An introduction to my new novel, TRANSIENT

When I first had the idea for Transient, I envisaged a series of novellas about a homeless man who was on the run from the police for a crime he didn’t commit. I thought it would be five separate stories, each having its own story arc, with one all-encompassing story arc that would be resolved at the end.

After writing the first two novellas, I came to realize that I liked the story better as a full length novel. So I changed it. I adapted the original two novellas to make them more relevant as a novel, and then wrote the remainder of the story which I’ve just recently finished.

I’m happy with the way it turned out, and thrilled with the decision to turn several novellas into a single novel!

Transient is an exciting suspense novel that tells the story of David Sands, a former police officer on the run from the law and living on the streets of Las Vegas. He’s accused of a heinous crime that he didn’t commit, and his intention is to find the actual perpetrators. One problem though: he’s dealing with enormous emotional trauma, and falling into the pitfalls of life on the street, namely, alcoholism.

Check out a preview of the first chapter of Transient below, and I look forward to being able to share it with all of you sometime soon!


Chapter 1

I remember when I saw my first murder.

I say first as though I’ve seen a lot of them. The truth is I’ve only had two happen right in front of me. The first was two years ago and I don’t talk about that one. I remember it—I’ll always remember it—but I don’t talk about it.

The second was about an hour ago.

I take a drink from my beer bottle, the liquid warm and somewhat flat as it slips over my tongue and down my throat. It leaves an acidic and bitter feeling in my stomach as it sits there. I know bitter is a taste, or possibly an emotional reaction and not actually a physical feeling, but I can’t think of a better word to describe the daggers in my stomach as the beer churns in my gut. I haven’t eaten today and that’s probably part of the reason the tepid beer isn’t sitting well with me.

Lyrics from Paul Revere, the old Beastie Boys song, suddenly come unbidden into my mind:

One lonely Beastie I be,
All by myself without nobody.
The sun is beating down on my baseball hat,
The air is gettin’ hot, the beer is getting flat.

There’s a line later in the song about a sheriff’s posse being on his tail. That line is even more apropos to my current situation.

I need to figure out what to do about the murder I just saw.

There are options of course. There are always options. Mine are more limited than yours would be though.

If you witnessed a murder—saw it happen right in front of your eyes—what would you do?

I’m guessing some of you are tough guys and you’re thinking you would have done something to stop it. You would have played the hero; you’d have jumped at the killer and wrestled the gun away from him and then held him until the police arrived.

I snort at that thought, some of the beer coming back up my esophagus, burning my throat as it tends to do. This is the worst part about drinking warm beer. It doesn’t want to stay where it belongs, always bubbling around down there, threatening to rise back up. I read somewhere once that Germans drink their beer warm on purpose. They don’t have a history of good decision-making skills though, do they?

It’s rare that I actually have a good, cold beer, so you’d think I’d be used to the warm stuff. I suppose there are some things a civilized person was just never meant to get used to.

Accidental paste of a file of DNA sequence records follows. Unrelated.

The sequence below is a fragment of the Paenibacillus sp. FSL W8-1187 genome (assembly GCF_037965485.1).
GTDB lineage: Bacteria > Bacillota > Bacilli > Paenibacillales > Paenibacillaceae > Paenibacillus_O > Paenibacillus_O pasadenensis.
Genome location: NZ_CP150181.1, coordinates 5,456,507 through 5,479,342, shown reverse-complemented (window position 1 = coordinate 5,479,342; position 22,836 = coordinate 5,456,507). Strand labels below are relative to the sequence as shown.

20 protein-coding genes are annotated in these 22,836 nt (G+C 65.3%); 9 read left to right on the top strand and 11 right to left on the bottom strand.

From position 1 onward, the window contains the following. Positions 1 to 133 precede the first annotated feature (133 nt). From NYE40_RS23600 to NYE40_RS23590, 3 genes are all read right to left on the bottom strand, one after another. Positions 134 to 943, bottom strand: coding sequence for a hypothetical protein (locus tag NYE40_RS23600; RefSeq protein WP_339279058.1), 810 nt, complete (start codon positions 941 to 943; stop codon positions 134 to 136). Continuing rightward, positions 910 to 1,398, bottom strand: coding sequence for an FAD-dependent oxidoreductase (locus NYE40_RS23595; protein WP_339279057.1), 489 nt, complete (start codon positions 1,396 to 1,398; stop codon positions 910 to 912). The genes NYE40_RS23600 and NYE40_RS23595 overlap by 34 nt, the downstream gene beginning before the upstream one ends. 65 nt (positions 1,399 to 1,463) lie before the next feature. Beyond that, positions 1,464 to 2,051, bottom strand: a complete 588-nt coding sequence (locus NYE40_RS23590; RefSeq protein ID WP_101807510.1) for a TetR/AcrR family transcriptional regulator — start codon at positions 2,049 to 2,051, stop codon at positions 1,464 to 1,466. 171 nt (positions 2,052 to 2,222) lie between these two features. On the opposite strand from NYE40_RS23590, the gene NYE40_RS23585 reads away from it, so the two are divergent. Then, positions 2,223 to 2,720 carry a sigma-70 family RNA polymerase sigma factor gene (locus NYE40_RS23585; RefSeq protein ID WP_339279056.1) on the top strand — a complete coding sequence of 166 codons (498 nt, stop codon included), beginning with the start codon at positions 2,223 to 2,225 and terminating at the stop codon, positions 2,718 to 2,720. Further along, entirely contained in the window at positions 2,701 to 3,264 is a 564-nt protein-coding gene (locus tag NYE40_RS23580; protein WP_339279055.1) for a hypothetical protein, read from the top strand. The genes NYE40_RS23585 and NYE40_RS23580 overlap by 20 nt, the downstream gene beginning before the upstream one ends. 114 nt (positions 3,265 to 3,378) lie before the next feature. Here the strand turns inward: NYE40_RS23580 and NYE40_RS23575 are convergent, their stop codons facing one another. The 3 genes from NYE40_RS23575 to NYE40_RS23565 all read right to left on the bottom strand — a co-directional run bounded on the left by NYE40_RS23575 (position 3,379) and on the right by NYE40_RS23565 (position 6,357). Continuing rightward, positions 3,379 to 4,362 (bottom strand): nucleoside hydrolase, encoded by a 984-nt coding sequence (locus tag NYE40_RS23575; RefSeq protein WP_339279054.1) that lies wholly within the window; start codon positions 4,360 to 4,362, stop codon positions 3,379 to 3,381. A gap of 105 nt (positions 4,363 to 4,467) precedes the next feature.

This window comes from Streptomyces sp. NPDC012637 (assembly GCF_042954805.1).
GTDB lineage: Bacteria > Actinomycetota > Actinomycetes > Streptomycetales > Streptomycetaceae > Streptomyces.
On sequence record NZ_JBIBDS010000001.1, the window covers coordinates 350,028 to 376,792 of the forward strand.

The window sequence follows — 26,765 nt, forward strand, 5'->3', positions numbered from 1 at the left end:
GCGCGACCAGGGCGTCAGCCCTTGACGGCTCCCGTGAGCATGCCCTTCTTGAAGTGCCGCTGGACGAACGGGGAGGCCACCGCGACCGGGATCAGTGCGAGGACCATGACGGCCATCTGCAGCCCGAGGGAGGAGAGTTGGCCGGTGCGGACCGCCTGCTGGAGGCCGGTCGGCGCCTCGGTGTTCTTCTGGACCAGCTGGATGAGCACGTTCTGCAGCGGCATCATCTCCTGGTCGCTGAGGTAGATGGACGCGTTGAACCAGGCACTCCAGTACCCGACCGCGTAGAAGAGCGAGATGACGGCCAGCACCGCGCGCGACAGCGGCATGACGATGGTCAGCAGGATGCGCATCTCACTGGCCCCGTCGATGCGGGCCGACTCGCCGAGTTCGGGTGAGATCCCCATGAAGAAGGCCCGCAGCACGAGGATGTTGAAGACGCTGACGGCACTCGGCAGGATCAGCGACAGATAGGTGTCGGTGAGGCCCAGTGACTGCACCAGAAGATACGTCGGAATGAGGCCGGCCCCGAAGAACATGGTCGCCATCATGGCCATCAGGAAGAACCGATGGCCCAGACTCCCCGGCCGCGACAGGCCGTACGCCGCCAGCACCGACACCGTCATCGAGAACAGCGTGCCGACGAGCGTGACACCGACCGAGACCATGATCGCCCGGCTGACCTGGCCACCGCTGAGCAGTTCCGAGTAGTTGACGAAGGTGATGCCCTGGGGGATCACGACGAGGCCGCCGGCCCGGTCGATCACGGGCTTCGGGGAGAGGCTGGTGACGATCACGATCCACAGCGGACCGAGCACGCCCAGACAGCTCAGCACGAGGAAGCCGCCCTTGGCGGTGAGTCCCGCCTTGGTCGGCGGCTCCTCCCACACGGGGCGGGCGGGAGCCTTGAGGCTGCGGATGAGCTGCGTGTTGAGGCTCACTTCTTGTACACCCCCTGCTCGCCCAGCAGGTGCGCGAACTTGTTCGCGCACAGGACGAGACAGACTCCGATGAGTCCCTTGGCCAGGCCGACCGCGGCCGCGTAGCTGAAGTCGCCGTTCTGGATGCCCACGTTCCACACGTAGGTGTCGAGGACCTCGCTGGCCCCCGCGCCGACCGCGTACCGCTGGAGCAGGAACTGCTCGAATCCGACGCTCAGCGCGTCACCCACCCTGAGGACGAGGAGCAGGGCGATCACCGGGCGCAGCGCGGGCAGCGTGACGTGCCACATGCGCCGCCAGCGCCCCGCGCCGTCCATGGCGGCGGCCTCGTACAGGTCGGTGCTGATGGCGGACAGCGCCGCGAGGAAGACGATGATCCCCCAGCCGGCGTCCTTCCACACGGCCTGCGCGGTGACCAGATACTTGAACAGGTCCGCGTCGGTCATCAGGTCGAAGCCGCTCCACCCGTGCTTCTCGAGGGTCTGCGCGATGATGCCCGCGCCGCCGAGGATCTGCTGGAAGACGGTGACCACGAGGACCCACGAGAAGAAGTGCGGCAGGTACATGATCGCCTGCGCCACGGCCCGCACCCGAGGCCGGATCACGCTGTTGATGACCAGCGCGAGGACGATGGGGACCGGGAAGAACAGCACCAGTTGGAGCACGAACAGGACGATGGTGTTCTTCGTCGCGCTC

If you haven’t guessed by now, I’m no hero. I didn’t even consider trying to stop the murder I just witnessed. My life may not seem like much to you, but it’s the only one I’ve got and I’d rather prefer to keep it.

Be a good witness. That’s what the cops always tell civilians when the civilians ask what they should do when they see a crime happening. Be a good witness. Don’t get involved.

Those of you who aren’t heroes—like me—are probably thinking that if you witnessed a murder you would be a good witness, just like the police recommend. You would watch the murder happen, and then take note of the killer’s appearance: his clothing, height, weight, complexion, hair color and style, any facial hair, any noticeable scars or visible tattoos. You’d take note of the gun, filing away whether it was an automatic or a revolver, stainless or blued. Perhaps you’d even notice the make and model of the gun (stainless Beretta 92FS in this case). You’d take note of anything unusual, like the thing he’d been carrying in his left hand, something he grabbed from the car after he fired the fatal shot. I couldn’t see what it was as it was blocked by his body, but it was small and white in color, and if you’d seen that, you would add that to your mental report.

Once you’d filed all that information away in your memory, you’d then pay attention to the killer’s escape method. If he left the scene in a car, such as he did in this case, you’d note the make, model, color, any distinguishing characteristics such as body damage or custom equipment, and, if you could safely get close enough, you’d take note of the license plate number, memorizing it or typing it into your phone so you didn’t forget. And of course, you would note the direction of travel after he left the scene.

Then you would call the police, giving the critical information to the dispatcher so he or she could relay it to the responding police officers. When they arrived on the scene, you would give a detailed statement of what you had witnessed. With your superior powers of observation, there would be an excellent chance of the killer getting caught.

I’m a superb witness and I did everything listed above…with one exception.

I didn’t call the police.


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